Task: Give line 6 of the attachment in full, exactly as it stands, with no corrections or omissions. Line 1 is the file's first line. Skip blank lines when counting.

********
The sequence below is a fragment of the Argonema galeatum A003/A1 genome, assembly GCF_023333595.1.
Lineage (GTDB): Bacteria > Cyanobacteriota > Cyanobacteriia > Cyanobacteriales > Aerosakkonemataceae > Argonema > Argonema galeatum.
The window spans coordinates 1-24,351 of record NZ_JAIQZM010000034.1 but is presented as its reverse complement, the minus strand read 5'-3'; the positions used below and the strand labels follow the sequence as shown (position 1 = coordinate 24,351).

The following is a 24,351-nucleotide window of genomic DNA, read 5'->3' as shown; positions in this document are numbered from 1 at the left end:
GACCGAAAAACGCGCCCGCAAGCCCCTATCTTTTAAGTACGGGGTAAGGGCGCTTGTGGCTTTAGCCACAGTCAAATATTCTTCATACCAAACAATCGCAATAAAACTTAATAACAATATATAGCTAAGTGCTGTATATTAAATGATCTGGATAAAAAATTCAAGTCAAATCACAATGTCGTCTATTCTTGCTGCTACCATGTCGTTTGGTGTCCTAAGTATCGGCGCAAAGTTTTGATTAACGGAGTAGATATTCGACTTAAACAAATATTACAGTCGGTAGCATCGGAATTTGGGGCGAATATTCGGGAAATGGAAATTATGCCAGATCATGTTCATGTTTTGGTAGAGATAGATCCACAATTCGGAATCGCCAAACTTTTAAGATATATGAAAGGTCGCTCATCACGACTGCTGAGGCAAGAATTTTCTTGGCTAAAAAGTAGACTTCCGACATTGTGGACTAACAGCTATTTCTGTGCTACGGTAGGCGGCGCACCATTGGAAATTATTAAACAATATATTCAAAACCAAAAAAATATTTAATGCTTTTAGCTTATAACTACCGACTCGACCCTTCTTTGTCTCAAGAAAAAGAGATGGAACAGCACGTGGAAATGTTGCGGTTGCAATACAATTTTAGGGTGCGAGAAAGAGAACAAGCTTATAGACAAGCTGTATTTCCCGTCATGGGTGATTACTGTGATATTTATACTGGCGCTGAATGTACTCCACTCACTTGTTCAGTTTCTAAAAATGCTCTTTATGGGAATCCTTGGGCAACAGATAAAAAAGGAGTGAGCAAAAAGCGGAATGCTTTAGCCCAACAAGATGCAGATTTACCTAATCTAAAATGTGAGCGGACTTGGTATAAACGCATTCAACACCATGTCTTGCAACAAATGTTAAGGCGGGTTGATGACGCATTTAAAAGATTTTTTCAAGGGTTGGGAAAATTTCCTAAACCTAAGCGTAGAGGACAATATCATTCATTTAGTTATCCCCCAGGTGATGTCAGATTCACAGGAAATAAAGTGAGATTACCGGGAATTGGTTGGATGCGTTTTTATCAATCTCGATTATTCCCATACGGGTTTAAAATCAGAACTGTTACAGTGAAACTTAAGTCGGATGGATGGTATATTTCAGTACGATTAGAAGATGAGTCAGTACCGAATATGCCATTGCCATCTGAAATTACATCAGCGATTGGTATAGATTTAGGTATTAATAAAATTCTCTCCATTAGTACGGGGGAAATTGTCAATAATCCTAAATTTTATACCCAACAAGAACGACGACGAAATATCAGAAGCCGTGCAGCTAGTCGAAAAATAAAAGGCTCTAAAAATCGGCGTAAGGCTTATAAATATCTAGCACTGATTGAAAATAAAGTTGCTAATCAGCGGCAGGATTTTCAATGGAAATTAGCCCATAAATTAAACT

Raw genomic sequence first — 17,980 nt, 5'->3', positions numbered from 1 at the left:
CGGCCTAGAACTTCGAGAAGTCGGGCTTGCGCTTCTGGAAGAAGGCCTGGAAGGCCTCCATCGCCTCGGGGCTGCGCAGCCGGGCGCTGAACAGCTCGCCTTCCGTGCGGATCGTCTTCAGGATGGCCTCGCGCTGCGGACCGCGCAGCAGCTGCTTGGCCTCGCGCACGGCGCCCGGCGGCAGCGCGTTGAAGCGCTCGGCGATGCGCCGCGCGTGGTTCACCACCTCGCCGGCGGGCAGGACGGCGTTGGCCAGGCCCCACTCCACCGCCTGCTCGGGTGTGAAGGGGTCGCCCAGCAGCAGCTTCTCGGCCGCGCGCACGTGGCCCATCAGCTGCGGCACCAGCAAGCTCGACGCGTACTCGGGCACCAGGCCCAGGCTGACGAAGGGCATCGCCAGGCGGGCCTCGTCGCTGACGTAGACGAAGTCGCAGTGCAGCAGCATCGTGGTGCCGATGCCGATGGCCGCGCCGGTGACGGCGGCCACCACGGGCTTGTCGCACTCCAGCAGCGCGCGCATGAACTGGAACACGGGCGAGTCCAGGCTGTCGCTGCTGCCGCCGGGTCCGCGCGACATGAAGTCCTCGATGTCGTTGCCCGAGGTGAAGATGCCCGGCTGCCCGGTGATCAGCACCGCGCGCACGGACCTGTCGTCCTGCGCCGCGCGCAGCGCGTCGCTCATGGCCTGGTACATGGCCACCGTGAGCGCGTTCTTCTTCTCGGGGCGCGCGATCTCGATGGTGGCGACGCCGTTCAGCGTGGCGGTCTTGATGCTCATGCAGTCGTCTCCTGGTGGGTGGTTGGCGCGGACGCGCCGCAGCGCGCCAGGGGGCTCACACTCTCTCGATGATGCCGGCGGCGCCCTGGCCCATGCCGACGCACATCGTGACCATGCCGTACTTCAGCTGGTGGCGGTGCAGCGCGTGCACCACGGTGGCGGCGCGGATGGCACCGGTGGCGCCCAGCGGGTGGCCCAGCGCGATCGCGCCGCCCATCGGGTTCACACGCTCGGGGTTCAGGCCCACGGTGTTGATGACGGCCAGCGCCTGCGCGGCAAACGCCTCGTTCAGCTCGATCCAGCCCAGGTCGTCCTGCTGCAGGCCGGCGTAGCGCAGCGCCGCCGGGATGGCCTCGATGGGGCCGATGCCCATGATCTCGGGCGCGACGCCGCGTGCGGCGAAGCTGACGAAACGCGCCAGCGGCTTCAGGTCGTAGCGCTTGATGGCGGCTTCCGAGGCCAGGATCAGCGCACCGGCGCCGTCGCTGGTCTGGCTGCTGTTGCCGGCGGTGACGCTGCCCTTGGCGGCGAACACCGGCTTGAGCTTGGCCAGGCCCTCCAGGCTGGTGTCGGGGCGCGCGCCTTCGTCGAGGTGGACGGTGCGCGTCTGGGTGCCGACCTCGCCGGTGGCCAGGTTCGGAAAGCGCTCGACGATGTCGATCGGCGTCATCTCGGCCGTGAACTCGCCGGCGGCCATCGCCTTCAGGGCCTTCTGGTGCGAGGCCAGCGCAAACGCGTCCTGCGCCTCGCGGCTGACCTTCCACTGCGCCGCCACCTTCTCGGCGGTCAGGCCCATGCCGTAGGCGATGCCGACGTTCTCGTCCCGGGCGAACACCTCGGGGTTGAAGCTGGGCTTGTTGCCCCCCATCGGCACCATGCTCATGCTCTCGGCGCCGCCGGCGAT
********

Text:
Raw genomic sequence first — 17,980 nt, 5'->3', positions numbered from 1 at the left: